If you thought Black Friday meant the day after Thanksgiving in the United States, you’d be wrong. Retailers around the world, always eager for a good reason to get consumers to shop, have imported this once iconic American holiday into a big shopping day in respective countries.

From washers and dryers to smartphones and tablets, expect there to be a myriad of eye-catching deals to be found all over. With new TVs expected to be on the top of many consumers’ shopping lists, consumers will likely run into many attractive deals and discounts that look appetizing or downright impossible to ignore. But to know if you’re really getting a steal of a deal or getting duped, you’ll need to do some homework to increase your understanding of today’s TV technologies and its features.

One of the hottest TV terms this year is 4K, also known as Ultra HD or UHD depending on where you live. Without getting into the nitty gritty details, what 4K means is that the TV is capable of displaying image details like never before (the 4K comes from the first number of the resolution, 4096 x 2160). This new technology has taken the TV market by storm with 50 percent of US homes forecasted to own a 4K TV by 2020 according to research firm Strategy Analytics.

However, among consumers there are still a number of myths and misunderstandings about what 4K really means. So let’s take a moment to address the four most common myths before you make a decision this holiday season on a 4K TV model that’s right for you.

Myth #1: “4K TVs are too expensive.”

4K TV prices today have fallen dramatically in the past year as production matures and more players enter the picture. In the largest TV market in the world, the United States, it’s now possible to find many 4K TV models for less than a thousand US dollars, cheaper than some high-end Full HD models. Every major TV manufacturer has a 4K TV in its lineup with Chinese brands pushing the bottom limit of 4K TVs to new lows. LG’s industry-first 4K OLED TVs combine the benefits of Ultra HD with the amazing picture quality of OLED to create a whole new category of home entertainment. While still pricey by TV standards, the price has dropped a whopping two-thirds since LG introduced OLED TVs to the public for the first time three years ago.

Myth #2: “There’s no 4K content.”

It wasn’t too long ago that customers had to drive to a video store to rent movies for their VCRs. Back then, owners of DVDs were complaining about the dearth of Hollywood hits available for their cutting edge disc players. That was soon to be followed by Blu-ray player owners who really did have something to complain about because with video on demand, Blu-ray wasn’t the only player in town. What is consistent across all these media formats is that in the beginning, studios were slow to adopt.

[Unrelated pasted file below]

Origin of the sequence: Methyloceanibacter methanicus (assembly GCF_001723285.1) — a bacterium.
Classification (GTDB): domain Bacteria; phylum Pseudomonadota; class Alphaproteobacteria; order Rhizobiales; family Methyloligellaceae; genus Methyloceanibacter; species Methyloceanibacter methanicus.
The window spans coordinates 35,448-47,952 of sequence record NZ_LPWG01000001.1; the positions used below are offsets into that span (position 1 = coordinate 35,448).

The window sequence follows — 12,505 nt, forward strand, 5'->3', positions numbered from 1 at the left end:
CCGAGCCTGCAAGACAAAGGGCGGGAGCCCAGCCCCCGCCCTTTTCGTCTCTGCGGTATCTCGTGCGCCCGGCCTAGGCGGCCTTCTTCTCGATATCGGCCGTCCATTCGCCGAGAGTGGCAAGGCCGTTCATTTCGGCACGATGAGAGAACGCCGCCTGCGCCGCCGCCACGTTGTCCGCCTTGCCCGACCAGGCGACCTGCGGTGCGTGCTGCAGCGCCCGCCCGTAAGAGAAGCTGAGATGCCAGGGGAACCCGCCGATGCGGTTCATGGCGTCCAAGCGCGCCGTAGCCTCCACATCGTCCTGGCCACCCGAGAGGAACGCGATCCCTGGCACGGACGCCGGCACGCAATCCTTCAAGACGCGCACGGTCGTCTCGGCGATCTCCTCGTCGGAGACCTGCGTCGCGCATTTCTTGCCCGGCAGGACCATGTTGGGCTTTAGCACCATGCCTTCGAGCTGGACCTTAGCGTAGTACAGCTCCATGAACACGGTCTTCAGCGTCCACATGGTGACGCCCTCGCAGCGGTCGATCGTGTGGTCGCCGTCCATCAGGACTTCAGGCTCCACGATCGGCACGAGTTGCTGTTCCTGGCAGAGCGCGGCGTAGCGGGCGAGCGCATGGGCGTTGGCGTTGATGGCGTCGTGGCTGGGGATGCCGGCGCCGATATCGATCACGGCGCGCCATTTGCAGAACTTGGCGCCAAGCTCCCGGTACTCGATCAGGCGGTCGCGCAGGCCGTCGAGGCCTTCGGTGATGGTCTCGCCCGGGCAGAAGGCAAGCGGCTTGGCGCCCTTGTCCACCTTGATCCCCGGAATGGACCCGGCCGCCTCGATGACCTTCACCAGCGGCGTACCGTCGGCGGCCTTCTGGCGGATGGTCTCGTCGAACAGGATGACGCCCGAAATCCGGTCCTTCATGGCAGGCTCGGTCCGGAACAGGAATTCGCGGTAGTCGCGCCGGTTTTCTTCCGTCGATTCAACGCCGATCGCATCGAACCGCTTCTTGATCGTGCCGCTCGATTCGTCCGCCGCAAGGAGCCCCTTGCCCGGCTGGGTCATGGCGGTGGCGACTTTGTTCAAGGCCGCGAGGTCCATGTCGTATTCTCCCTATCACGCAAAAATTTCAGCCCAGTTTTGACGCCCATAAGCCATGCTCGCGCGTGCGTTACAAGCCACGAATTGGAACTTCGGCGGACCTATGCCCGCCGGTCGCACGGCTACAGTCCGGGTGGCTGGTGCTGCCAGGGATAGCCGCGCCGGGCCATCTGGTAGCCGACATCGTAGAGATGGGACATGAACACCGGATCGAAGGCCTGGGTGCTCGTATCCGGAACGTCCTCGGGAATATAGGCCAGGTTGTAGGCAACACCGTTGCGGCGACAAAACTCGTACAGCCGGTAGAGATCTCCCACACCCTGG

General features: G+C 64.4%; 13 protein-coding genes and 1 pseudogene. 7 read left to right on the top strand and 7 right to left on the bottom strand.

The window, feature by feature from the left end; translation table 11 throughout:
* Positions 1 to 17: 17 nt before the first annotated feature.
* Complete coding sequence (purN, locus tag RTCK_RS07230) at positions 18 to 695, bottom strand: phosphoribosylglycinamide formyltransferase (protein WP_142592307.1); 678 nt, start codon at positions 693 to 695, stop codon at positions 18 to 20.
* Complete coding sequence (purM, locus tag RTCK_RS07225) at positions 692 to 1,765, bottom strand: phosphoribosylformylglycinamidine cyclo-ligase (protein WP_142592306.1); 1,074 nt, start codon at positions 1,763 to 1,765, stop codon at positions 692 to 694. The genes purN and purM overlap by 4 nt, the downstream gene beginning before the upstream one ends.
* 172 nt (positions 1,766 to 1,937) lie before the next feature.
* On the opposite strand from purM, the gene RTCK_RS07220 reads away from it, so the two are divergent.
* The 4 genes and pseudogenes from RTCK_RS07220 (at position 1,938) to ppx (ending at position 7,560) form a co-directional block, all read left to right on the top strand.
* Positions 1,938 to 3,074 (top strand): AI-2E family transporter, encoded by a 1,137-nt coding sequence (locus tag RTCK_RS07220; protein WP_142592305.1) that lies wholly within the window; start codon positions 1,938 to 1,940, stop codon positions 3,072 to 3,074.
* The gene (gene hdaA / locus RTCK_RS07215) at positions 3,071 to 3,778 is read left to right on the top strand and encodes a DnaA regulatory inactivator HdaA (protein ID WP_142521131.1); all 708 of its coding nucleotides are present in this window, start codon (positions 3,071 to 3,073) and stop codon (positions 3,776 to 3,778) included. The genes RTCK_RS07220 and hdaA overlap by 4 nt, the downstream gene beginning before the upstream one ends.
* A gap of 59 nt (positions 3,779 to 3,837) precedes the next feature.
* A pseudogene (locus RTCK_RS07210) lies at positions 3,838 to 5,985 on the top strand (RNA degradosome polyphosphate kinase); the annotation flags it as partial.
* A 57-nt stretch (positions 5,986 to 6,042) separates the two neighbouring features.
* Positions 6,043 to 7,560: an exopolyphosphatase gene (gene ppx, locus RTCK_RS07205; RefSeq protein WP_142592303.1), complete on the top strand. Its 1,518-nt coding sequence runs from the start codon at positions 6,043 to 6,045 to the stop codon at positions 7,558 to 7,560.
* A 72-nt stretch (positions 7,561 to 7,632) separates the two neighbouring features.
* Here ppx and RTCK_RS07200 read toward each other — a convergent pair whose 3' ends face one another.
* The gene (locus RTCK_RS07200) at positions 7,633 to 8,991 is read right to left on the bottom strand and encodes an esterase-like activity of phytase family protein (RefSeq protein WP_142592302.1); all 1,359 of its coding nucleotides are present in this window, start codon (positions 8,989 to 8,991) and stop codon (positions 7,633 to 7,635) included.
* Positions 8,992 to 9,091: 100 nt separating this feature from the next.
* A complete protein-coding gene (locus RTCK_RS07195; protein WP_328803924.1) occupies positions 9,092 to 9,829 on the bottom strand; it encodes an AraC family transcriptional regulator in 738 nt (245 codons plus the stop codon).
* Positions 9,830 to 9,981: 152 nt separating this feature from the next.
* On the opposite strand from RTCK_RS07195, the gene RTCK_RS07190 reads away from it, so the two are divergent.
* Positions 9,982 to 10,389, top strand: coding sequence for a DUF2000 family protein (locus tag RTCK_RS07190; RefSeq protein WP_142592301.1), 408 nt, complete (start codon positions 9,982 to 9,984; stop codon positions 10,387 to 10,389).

However, with streaming video, content providers don’t need to decide between one format and another. With video streaming, it’s all about bandwidth. Streaming providers such as Netflix and Amazon Prime are already offering 4K content as is YouTube. From TV shows and movie content providers are even producing content on their own. At Netflix, for example, 4K content accounts for about 20 percent of the entire original content catalogue.

Myth #3: “More pixels means better picture.”

Pixels and their smaller sub pixels are common units of measurement when talking about TV display quality. But this is a naïve definition of TV picture quality and ignores the fact that resolution is not defined by the number of sub pixels in a display. Any professional will tell you that like digital photography, pixels are just part of the story and usually not the most important part which is why most TV experts dismiss “dot counting” when describing TV picture quality. Professionals judge the quality of a TV display by its ability to resolve lines and spaces on the picture which have brightness, contrast and color elements. In 4K TVs, the resolution is defined as 3,840 by 2,160 lines and spaces.

In one specific type of 4K TV architecture championed, a white sub pixel is added to red/green/blue pixels to create a brighter display. So instead of being limited to the traditional three-color arrangement, RGBW technology implements four sequentially circulating sub pixel combinations: RGB, WRG, BWR and GBW. RGBW’s configuration delivers more benefits to 4K TVs making it possible to produce a brighter image compared to an RGB TV while using the same amount of power or an equally bright image while using less power. So the next time you see a TV manufacturer claim that RGBW isn’t real 4K, you’ll know that’s all marketing smoke and mirrors.

Myth 4: “8K is just around the corner.”

In October, Sharp began marketing the world’s first commercially available 8K television. The 85-inch TV costs over USD 130,000 and is targeted to business customers who can create their own 8K content. In other words, a consumer 8K TV and ample content is still some years away. Industry analyst IHS anticipates global sales of 8K TVs to see some traction in the run up to the Japan Olympics in 2020. Even so, sales are not expected to exceed more than a million units. If you’re in the market for a TV today, 8K simply isn’t a viable option.